Tracy Brown: I am more annoyed that these milestones still exist. “Shang-Chi” is the 25th movie in the Marvel Cinematic Universe. The franchise, now in its “Phase Four,” has been ongoing for 13 years (and counting). In that time Marvel Studios has made more MCU films starring white men named Chris than it has films that center superheroes of color. Or women, for that matter.
Obviously, this is not a Marvel-only problem and is reflective of larger Hollywood issues. I’m also annoyed by the additional pressures that get foisted upon films that are representational milestones from multiple directions.
That said, I thought “Shang-Chi” made for an endearing and exciting origin story. It was a fun MCU take on martial arts-infused fantasy grounded in Chinese and Chinese American culture that lets you more or less forget it’s a piece of a larger franchise puzzle until the very end — and it left me curious about what’s to come.
At its core, this was a story about love and grief and figuring out who we are and who we’re meant to be — which are all really potent themes, especially in the world we‘re all in right now. And “Shang-Chi” managed that while also delivering some of the most spectacular fight choreography of any MCU movie. I left the screening feeling both thrilled and relieved.
How do you turn a cliché-ridden comic book character into a distinctly Asian American superhero? Tackle the tropes one by one.
Jen Yamato: About that feeling you’re describing, Tracy — a few years ago a trio of brilliant Asian American minds coined the perfect phrase to describe it: the “rep sweats.” Credit to comedian Jenny Yang, “Angry Asian Man” writer Phil Yu and Joanna Lee for nailing such an evocative description for the creeping, sinking feeling so many of us have felt in the pit of our stomachs when we’re about to see our long-ignored communities represented on screen: Whatever you do, groundbreaking movie/TV show — just don’t set us back.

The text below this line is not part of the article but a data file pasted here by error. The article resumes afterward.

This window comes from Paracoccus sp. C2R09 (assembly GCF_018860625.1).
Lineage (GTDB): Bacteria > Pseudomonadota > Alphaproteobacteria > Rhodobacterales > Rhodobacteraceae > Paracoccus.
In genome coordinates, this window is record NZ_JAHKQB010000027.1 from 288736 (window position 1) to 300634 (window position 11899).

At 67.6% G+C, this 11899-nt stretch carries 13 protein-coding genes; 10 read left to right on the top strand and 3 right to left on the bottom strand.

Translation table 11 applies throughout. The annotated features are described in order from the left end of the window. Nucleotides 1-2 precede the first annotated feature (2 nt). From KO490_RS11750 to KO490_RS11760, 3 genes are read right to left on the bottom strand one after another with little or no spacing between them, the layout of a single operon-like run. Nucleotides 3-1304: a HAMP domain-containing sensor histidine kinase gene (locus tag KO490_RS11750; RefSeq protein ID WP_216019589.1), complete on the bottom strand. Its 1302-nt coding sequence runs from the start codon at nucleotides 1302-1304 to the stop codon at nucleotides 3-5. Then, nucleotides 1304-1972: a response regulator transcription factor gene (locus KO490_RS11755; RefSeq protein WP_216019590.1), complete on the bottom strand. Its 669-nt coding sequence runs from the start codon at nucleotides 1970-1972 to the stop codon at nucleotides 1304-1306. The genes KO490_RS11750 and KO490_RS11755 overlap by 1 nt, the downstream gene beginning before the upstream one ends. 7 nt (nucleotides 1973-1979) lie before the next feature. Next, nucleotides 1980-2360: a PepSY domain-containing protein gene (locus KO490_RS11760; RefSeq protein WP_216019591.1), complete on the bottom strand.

Which is to say, I’ve learned it’s better to go into a certain echelon of history-making, $100-million-plus budgeted event film with managed expectations. To be perfectly honest, I went into “Shang-Chi” with a bar set intentionally very low, because carrying high hopes into studio blockbusters when you have even a small personal stake in the outcome is often a soul-crushing exercise in self-punishment. And with all that’s going on today, who has the energy?
So I was pleasantly thrilled when, early on in “Shang-Chi,” the 1 California MUNI bus hurtled through San Francisco Chinatown in a set piece that struck a decisively electric tone — and not just because Liu was fighting half a dozen bad guys and capably pulling off his own stunts while Awkwafina channeled Sandra Bullock in “Speed” at the wheel of an out-of-control bus. It’s a dazzling sequence, not overly reliant on VFX, that establishes character, relationships, history and the inner conflict that grounds the story to come; it’s not cut short, distractingly edited or as boringly weightless as most blockbuster action is today.
Honestly, if “Shang-Chi” was a two-hour real-time fight set entirely on that bus, I wouldn’t mind. (The recent Taiwanese animated short “Night Bus,” coincidentally, proves that plenty of intrigue and drama can unfold on public transportation.) Anyway, that was the moment I started to relax. Which is not to say I ever relaxed completely. A film still needs to earn its payoffs, and while I agree with you, Justin, that it does so imperfectly, “Shang-Chi” left me curious to see what more this character will get to do in the MCU.